Wrapped in a 125GB torrent, this leaked data was first shared on a 4chan thread the morning of October 6th. Trusted sources have verified its authenticity to Video Games Chronicle and The Verge, and Twitch confirms that it suffered a data breach (it hasn’t verified the leak’s authenticity). Some files in this leak were last modified on October 4th, a sign that Twitch may have been hacked just a few days ago.

All of Twitch’s source code is included in this leak, and that includes source code for the platform’s mobile, desktop, and console clients. Shockingly, this source code is so complete that it contains full “commit history” from the company’s developers—that is, notes made to indicate changes made to the Twitch backend.

We can confirm a breach has taken place. Our teams are working with urgency to understand the extent of this. We will update the community as soon as additional information is available. Thank you for bearing with us.

— Twitch (@Twitch) October 6, 2021

Internal Twitch moderation tools also appear in the leak. The most notable (so far) is Twitch’s “red teaming system,” which allows moderators to pretend that they’re hackers. Oh, and evidence that the “golden kappa” that users randomly receive is manually handed out by moderators. We still don’t know if any damaging security tools are tucked in this leak.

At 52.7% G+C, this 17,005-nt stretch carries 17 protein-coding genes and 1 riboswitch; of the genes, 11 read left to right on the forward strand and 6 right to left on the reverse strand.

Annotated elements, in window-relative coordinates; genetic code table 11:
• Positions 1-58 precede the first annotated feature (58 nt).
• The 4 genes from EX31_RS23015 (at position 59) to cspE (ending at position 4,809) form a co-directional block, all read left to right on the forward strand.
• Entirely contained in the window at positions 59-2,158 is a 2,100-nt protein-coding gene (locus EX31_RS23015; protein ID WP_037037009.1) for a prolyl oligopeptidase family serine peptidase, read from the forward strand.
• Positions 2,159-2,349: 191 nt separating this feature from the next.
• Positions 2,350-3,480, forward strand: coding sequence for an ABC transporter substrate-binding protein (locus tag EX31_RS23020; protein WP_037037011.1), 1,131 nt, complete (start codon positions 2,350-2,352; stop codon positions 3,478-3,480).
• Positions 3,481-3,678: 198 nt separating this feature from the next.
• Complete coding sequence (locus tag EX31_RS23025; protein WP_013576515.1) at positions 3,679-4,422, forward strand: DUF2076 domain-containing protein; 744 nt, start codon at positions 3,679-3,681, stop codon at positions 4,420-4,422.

And if you’ve ever wondered how much your favorite streamer makes, you’ll probably find out on social media. This leak contains three years of payout data for Twitch creators. Some streamers have already verified that this leaked financial data matches their earnings, although we’re still not sure if this data is all-inclusive or only focuses on a fraction of Twitch streamers.

There are a few oddities here, too. Because this leak contains all properties owned by Twitch, such as CurseForge, it reveals some unreleased projects. The most notable is called Vapor, a games marketplace with a working title that clearly references Steam.

Some Vapeworld assets, including some 3d emotes with specular and albedo maps
I don’t have whatever version of unity installed that they used, so I’m limited in what assets i can get caps of with stuff like blener and renderdoc.
There’s custom unity plugins in here for devs too.

— Sinoc (@Sinoc229) October 6, 2021

Early analysis of the Vapor data shows that Twitch is working on something called Vapeworld—fortunately (or unfortunately, depending on your priorities), this game has nothing to do with smoking cessation. It’s a VR chat client full of weird 3D Bob Ross emojis. We’re not sure if Vapeworld is an abandoned project or a work in progress, but its files were last modified this week.

The hacker who shared this data clearly did it for altruistic reasons, citing Twitch as a “disgusting cesspool” that hampers competition in the “video streaming space.” As such, the leak doesn’t include a ton of personal data (aside from streamers’ earnings). It seems that the hacker intentionally omitted this data to protect users.

But any data breach is dangerous, and some analysts say that encrypted user passwords are a part of this leak (though these claims are unverified). Not to mention, hackers could use the Twitch source code to find vulnerabilities in its security system, and we’re still waiting for “part two” of this leak, which could target Twitch users instead of targeting the company.